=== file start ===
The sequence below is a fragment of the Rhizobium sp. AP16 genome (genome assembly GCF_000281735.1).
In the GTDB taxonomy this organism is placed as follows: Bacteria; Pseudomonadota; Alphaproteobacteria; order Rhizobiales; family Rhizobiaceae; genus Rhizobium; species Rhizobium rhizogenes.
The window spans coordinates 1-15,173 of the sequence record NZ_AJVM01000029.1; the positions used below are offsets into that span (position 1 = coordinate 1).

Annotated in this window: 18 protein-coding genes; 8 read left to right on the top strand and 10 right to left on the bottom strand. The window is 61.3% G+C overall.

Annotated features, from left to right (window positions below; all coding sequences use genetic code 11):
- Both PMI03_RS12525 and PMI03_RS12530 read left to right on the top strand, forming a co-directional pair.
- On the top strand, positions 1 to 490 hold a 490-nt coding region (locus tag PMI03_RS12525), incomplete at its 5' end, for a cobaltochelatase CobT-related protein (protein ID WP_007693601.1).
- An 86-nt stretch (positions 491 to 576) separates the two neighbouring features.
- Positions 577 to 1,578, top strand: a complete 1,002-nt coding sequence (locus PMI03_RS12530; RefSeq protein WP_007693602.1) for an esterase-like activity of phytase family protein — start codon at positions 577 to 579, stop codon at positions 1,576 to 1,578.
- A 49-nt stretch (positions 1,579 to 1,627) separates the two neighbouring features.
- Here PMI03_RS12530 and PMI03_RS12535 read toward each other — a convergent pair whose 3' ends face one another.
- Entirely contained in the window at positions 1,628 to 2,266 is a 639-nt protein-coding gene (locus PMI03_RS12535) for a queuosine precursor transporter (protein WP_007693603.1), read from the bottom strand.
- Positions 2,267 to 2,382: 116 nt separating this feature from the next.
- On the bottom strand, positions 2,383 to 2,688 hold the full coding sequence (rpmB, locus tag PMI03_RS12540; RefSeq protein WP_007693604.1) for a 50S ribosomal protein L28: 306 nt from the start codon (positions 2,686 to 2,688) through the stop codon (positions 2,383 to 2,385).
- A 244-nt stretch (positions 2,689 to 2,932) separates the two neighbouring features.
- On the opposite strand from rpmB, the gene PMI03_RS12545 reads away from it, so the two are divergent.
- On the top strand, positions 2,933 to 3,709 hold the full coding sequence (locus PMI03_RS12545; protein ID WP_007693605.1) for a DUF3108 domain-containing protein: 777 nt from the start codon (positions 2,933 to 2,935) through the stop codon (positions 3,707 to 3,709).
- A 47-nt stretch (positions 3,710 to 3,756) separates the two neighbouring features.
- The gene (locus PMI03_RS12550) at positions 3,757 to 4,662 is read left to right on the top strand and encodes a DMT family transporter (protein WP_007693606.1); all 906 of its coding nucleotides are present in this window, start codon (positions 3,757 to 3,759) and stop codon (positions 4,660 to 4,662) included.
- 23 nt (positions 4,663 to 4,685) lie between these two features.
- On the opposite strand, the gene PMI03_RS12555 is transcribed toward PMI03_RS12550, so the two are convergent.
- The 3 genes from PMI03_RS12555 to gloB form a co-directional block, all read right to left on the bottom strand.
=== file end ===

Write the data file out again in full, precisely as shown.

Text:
The sequence below is a fragment of the Rhizobium sp. AP16 genome (genome assembly GCF_000281735.1).
In the GTDB taxonomy this organism is placed as follows: Bacteria; Pseudomonadota; Alphaproteobacteria; order Rhizobiales; family Rhizobiaceae; genus Rhizobium; species Rhizobium rhizogenes.
The window spans coordinates 1-15,173 of the sequence record NZ_AJVM01000029.1; the positions used below are offsets into that span (position 1 = coordinate 1).

Annotated in this window: 18 protein-coding genes; 8 read left to right on the top strand and 10 right to left on the bottom strand. The window is 61.3% G+C overall.

Annotated features, from left to right (window positions below; all coding sequences use genetic code 11):
- Both PMI03_RS12525 and PMI03_RS12530 read left to right on the top strand, forming a co-directional pair.
- On the top strand, positions 1 to 490 hold a 490-nt coding region (locus tag PMI03_RS12525), incomplete at its 5' end, for a cobaltochelatase CobT-related protein (protein ID WP_007693601.1).
- An 86-nt stretch (positions 491 to 576) separates the two neighbouring features.
- Positions 577 to 1,578, top strand: a complete 1,002-nt coding sequence (locus PMI03_RS12530; RefSeq protein WP_007693602.1) for an esterase-like activity of phytase family protein — start codon at positions 577 to 579, stop codon at positions 1,576 to 1,578.
- A 49-nt stretch (positions 1,579 to 1,627) separates the two neighbouring features.
- Here PMI03_RS12530 and PMI03_RS12535 read toward each other — a convergent pair whose 3' ends face one another.
- Entirely contained in the window at positions 1,628 to 2,266 is a 639-nt protein-coding gene (locus PMI03_RS12535) for a queuosine precursor transporter (protein WP_007693603.1), read from the bottom strand.
- Positions 2,267 to 2,382: 116 nt separating this feature from the next.
- On the bottom strand, positions 2,383 to 2,688 hold the full coding sequence (rpmB, locus tag PMI03_RS12540; RefSeq protein WP_007693604.1) for a 50S ribosomal protein L28: 306 nt from the start codon (positions 2,686 to 2,688) through the stop codon (positions 2,383 to 2,385).
- A 244-nt stretch (positions 2,689 to 2,932) separates the two neighbouring features.
- On the opposite strand from rpmB, the gene PMI03_RS12545 reads away from it, so the two are divergent.
- On the top strand, positions 2,933 to 3,709 hold the full coding sequence (locus PMI03_RS12545; protein ID WP_007693605.1) for a DUF3108 domain-containing protein: 777 nt from the start codon (positions 2,933 to 2,935) through the stop codon (positions 3,707 to 3,709).
- A 47-nt stretch (positions 3,710 to 3,756) separates the two neighbouring features.
- The gene (locus PMI03_RS12550) at positions 3,757 to 4,662 is read left to right on the top strand and encodes a DMT family transporter (protein WP_007693606.1); all 906 of its coding nucleotides are present in this window, start codon (positions 3,757 to 3,759) and stop codon (positions 4,660 to 4,662) included.
- 23 nt (positions 4,663 to 4,685) lie between these two features.
- On the opposite strand, the gene PMI03_RS12555 is transcribed toward PMI03_RS12550, so the two are convergent.
- The 3 genes from PMI03_RS12555 to gloB form a co-directional block, all read right to left on the bottom strand.